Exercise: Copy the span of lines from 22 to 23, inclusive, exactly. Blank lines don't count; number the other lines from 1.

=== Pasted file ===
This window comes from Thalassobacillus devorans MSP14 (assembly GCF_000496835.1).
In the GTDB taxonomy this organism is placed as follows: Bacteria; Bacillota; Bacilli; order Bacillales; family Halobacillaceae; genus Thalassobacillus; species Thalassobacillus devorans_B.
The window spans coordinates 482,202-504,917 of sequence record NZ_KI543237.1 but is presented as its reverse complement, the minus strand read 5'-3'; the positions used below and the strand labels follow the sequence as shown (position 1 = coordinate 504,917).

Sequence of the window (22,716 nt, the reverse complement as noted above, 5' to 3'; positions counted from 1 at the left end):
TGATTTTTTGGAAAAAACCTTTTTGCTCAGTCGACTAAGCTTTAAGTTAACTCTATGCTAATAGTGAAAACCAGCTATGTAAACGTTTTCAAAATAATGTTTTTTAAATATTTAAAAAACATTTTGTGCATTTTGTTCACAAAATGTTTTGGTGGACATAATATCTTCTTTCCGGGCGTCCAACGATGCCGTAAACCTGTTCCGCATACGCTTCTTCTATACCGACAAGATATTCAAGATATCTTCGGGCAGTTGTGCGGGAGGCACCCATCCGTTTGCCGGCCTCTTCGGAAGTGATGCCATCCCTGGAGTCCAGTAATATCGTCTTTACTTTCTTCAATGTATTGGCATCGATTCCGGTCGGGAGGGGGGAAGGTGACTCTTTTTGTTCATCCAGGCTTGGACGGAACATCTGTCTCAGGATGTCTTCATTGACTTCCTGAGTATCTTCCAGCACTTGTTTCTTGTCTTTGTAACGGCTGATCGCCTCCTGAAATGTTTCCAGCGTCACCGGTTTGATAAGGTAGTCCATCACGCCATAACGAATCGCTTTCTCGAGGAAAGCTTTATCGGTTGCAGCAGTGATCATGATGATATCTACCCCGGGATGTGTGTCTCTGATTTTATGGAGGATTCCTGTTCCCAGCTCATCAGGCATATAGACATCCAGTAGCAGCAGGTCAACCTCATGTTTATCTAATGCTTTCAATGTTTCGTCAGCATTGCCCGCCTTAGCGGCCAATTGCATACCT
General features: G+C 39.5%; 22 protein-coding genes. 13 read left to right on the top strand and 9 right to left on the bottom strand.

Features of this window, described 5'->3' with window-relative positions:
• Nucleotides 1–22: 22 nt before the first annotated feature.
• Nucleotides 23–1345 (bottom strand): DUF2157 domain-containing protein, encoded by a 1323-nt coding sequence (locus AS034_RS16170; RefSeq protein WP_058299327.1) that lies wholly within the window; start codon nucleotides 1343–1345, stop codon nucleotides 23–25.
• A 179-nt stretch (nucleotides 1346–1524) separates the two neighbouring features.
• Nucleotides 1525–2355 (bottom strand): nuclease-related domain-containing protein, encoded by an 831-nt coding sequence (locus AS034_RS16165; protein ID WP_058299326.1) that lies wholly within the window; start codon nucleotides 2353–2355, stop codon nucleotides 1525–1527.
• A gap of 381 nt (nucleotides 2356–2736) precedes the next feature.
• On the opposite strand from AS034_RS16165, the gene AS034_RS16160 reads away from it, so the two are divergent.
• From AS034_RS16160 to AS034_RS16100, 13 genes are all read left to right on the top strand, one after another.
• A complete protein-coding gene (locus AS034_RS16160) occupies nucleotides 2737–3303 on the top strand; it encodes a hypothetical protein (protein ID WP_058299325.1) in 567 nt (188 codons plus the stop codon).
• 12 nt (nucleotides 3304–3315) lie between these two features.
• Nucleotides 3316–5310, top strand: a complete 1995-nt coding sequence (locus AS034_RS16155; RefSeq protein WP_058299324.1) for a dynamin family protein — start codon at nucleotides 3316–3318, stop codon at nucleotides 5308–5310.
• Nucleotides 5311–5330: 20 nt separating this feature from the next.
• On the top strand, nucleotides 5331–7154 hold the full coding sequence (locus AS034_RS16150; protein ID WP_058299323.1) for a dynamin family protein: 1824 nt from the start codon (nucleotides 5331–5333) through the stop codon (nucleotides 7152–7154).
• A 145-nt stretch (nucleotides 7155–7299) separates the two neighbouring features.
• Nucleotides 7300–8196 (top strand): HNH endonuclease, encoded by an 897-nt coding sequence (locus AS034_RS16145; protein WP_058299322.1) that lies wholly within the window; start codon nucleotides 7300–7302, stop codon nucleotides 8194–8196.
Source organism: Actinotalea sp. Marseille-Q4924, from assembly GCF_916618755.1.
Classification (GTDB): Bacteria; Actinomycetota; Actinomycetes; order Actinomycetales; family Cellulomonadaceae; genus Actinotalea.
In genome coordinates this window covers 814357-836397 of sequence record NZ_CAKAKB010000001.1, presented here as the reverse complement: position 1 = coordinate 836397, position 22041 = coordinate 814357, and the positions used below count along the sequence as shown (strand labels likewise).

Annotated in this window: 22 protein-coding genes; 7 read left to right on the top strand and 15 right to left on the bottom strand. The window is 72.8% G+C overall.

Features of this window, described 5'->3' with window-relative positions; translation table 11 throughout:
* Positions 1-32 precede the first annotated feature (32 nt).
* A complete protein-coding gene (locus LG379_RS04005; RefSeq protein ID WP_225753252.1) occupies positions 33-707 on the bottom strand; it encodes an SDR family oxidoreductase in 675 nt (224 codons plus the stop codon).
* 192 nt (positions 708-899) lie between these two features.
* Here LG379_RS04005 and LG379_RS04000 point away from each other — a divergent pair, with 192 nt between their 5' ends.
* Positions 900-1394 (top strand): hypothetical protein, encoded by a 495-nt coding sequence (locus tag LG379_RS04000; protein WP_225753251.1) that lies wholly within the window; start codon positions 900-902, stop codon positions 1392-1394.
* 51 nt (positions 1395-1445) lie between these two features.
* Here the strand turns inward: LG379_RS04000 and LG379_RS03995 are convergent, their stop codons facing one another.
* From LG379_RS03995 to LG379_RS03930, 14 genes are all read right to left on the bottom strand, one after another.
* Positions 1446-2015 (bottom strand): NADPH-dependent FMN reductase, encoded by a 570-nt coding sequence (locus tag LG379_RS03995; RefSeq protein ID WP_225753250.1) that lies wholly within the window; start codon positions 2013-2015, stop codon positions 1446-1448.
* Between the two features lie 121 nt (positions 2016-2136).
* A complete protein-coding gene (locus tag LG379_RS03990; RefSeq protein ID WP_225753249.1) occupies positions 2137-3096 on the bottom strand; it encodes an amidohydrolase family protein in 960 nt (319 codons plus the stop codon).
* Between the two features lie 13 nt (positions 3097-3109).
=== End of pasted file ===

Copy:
Source organism: Actinotalea sp. Marseille-Q4924, from assembly GCF_916618755.1.
Classification (GTDB): Bacteria; Actinomycetota; Actinomycetes; order Actinomycetales; family Cellulomonadaceae; genus Actinotalea.